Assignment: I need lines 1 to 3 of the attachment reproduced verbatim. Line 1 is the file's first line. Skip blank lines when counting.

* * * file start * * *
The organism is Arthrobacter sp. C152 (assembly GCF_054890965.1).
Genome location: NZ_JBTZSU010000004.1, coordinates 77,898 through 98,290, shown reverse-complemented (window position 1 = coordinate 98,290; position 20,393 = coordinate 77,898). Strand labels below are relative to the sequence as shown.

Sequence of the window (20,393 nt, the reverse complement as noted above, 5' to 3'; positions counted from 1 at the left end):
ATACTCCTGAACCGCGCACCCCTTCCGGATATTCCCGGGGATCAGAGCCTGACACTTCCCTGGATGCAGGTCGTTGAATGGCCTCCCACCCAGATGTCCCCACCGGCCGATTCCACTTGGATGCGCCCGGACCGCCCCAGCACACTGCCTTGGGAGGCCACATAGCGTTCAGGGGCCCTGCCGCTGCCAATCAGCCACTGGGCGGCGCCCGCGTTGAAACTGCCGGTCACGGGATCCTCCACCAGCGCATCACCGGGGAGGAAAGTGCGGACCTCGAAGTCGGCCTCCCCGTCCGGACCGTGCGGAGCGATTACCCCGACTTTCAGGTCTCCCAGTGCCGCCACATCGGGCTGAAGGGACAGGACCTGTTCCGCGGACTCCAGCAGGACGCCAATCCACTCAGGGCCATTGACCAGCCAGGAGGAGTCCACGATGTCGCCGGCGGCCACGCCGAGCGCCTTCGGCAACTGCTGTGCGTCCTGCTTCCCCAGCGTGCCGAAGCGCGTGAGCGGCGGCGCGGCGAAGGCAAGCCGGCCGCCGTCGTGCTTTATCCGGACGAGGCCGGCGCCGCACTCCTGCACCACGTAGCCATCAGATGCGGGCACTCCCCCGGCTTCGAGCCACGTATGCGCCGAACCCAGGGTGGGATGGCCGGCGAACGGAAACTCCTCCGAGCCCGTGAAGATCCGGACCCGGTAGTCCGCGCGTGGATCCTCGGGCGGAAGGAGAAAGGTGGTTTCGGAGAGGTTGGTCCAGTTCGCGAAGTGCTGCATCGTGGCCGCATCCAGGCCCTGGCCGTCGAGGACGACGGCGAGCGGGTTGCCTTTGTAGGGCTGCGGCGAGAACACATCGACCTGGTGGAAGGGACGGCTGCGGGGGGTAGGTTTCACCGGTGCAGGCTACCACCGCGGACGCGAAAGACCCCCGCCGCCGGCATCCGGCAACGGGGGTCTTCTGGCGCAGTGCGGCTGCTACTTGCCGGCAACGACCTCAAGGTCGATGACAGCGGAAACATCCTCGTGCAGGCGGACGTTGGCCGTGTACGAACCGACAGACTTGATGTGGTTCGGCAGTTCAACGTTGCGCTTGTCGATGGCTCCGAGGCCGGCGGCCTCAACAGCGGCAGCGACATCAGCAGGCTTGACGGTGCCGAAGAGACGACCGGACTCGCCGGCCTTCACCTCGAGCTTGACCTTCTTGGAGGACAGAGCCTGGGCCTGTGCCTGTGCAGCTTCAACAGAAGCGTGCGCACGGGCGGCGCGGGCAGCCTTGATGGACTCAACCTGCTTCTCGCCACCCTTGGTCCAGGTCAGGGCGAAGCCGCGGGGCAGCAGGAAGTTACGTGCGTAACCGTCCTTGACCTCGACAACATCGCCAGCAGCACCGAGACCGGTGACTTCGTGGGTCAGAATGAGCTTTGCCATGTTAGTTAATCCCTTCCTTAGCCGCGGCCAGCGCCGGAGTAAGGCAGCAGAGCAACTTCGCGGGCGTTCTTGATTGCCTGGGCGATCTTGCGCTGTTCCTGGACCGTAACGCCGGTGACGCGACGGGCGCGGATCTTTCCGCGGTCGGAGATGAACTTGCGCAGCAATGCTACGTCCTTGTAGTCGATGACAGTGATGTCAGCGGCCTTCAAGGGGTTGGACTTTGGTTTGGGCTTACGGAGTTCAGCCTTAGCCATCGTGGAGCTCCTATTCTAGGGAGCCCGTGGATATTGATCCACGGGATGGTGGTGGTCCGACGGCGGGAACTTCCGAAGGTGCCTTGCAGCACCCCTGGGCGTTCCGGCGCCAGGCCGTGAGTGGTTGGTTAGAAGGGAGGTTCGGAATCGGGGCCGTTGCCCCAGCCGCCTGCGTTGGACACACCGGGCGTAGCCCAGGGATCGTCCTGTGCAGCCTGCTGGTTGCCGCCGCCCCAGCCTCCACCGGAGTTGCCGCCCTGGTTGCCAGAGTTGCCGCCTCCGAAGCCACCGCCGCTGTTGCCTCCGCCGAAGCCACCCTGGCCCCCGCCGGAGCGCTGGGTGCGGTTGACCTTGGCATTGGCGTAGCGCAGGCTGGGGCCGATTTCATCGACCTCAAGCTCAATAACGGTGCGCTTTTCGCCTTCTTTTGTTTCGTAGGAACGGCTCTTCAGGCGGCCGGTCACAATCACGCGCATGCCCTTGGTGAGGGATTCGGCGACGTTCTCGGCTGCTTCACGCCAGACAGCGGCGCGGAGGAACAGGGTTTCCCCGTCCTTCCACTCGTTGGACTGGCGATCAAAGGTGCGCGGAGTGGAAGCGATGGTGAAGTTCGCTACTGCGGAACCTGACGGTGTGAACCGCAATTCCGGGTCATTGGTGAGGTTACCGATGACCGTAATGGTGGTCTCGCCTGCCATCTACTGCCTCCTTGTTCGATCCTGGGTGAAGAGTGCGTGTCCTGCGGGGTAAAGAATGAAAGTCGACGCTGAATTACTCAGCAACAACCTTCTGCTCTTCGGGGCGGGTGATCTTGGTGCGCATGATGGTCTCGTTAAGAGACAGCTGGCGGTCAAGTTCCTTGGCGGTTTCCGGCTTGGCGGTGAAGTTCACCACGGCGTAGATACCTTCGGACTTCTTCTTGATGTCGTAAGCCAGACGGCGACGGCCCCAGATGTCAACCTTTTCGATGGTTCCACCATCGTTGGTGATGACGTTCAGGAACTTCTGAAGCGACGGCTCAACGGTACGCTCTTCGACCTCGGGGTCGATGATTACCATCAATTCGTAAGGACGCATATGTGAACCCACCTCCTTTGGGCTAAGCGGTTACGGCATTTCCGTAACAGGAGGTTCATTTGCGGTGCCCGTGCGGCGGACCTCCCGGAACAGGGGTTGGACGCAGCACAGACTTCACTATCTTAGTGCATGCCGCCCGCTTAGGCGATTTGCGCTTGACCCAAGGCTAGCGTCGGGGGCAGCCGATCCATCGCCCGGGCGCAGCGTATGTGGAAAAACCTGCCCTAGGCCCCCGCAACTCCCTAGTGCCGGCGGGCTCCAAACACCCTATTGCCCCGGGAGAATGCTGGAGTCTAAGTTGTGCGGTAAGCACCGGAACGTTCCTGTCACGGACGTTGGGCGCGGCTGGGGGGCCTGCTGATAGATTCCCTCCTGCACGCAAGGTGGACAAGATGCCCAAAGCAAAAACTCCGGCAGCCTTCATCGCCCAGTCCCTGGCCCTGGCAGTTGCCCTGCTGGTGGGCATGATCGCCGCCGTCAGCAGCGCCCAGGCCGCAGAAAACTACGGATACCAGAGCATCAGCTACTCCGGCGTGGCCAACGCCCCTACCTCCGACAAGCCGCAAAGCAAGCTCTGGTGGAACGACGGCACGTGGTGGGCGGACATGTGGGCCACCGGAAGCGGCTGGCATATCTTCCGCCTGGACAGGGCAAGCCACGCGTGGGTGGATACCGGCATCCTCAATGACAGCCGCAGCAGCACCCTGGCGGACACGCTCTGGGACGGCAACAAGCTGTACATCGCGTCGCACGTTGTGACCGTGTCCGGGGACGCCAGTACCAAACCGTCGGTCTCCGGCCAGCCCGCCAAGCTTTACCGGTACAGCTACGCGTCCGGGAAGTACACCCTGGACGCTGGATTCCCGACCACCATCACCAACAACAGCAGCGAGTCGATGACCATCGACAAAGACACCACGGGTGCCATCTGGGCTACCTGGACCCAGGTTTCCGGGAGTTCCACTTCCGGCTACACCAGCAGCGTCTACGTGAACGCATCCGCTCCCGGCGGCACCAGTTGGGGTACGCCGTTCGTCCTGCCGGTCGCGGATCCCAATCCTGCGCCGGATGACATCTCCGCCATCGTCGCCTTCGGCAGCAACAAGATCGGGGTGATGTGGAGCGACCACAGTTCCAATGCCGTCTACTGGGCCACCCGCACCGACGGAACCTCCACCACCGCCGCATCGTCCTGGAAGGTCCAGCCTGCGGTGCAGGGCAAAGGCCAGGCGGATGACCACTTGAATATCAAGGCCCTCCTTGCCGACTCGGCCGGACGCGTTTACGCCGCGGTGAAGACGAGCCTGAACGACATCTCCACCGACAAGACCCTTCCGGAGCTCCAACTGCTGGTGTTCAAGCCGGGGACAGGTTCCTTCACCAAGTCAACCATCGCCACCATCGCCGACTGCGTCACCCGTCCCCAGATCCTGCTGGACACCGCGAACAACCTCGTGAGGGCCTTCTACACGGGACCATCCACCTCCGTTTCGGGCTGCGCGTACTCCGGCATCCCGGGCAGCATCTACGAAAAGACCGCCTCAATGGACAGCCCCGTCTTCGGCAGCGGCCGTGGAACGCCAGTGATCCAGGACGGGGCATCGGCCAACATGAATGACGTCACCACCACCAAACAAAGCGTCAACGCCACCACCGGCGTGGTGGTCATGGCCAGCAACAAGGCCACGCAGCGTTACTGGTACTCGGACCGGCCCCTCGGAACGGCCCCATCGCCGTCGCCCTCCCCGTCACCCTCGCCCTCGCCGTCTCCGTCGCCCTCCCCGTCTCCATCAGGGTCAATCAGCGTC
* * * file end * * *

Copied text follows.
The organism is Arthrobacter sp. C152 (assembly GCF_054890965.1).
Genome location: NZ_JBTZSU010000004.1, coordinates 77,898 through 98,290, shown reverse-complemented (window position 1 = coordinate 98,290; position 20,393 = coordinate 77,898). Strand labels below are relative to the sequence as shown.

Sequence of the window (20,393 nt, the reverse complement as noted above, 5' to 3'; positions counted from 1 at the left end):